Non-Profit Pushes Tax Credit Awareness

BY TRISHA SAKHUJA
Staff Writer

On Jan. 31, elected officials, community partners and residents from western Queens joined a non-profit to recognize Earned Income Tax Credit Awareness Day and encourage New Yorkers to use free tax prep sites to file their taxes.

Last year, Urban Upbound, a community development corporation in Long Island City that works to provide public housing residents with the tools and resources for economic mobility and reliance, provided free tax prep services to 2,825 individuals who collectively received $3.4 million in refunds. This year, the organization hopes to serve 4,000 New Yorkers.

Bishop Mitchell Taylor, CEO and founder of Urban Upbound, said over the 10 years that they have provided free tax returns, they have collected $9 million through EITC returns.

Bishop Mitchell Taylor, the CEO and founder of Urban Upbound, held a press conference on Jan. 31 with Councilmen Jimmy Van Bramer and Costa Constantinides, community leaders and Queens residents to recognize Earned Income Tax Credit Awareness Day and encourage people to use free tax prep sites for filing taxes.

Bishop Mitchell Taylor, the CEO and founder of Urban Upbound, held a press conference on Jan. 31 with Councilmen Jimmy Van Bramer and Costa Constantinides, community leaders and Queens residents to recognize Earned Income Tax Credit Awareness Day and encourage people to use free tax prep sites for filing taxes.

Taylor said families living in public housing are often forced to pay high fees or are scammed into rapid refund services that can wind up costing them hundreds of dollars.

“Urban Upbound is about changing public housing communities, not from the outside in, but from the inside out and organizing all of your social networks,” he said.

Along with providing free tax counseling services, Taylor said Urban Upbound offers a comprehensive, integrated slate of services that includes employment assistance, one-on-one financial counseling, a college access program for youth and community revitalization.

“We are trying to educate the consumer because the educated consumer is the best consumer,” he said. “You don’t have to fall for the rapid refund rip-off, come get your taxes done at Urban Upbound for free.”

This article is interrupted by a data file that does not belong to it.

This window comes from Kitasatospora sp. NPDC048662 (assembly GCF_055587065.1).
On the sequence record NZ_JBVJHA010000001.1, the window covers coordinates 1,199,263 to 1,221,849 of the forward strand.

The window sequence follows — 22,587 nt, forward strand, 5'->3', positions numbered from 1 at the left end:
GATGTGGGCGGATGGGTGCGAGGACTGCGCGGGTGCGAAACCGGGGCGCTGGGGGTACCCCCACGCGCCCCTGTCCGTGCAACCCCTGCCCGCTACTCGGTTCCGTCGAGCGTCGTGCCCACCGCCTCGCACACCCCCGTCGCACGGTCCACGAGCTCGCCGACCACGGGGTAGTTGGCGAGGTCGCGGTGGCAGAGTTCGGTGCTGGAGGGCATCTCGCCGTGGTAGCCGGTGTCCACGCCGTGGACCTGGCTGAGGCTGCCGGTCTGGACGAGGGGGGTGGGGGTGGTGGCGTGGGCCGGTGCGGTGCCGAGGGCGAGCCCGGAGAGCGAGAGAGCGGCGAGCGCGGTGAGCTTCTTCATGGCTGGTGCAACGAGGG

He said they are not only concerned about helping people avoid the rapid refund rip-off, but it also gives their counselors an opportunity to understand a family’s financial situation to further help individuals who may be unemployed or applying to college.

“It’s really a part of a larger goal to help people living in urban tracks, who live 100, 200, 300 percent below the poverty line,” Taylor said.

Taylor’s advice for those who receive a tax refund is to put it in the bank for at least seven days.

“One thing you do not want to do is go out and spend it spontaneously,” he added.

Majority Leader of the City Council Jimmy Van Bramer (D-Sunnyside) said every year Urban Upbound helps public housing residents and low income New Yorkers get back millions of dollars on their tax returns.

“By keeping the community at the heart of its services, Urban Upbound empowers those they assist through quality programming that improves the fabric of the neighborhood,” he said.

Councilman Costa Constantinides (D-Astoria) said too many families on fixed incomes have too few resources when preparing their taxes.

“Urban Upbound has been a beacon for our community providing many financial services that cover all aspects of financial health including much needed tax preparation,” he said.

U.S. Rep. Carolyn Maloney (D-Astoria) said Urban Upbound offers a great program that helps hard-working lower income people recoup some of their hard-earned money through their tax system.

“Bishop Taylor’s Urban Upbound program will help residents of Western Queens file their EITC claims – it’s a fast, easy way for people to claim the money they’re entitled to receive from the federal government,” she said.

Reach Trisha Sakhuja at (718) 357-7400, Ext. 128, tsakhuja@queenstribune.com, or @Tsakhuja13.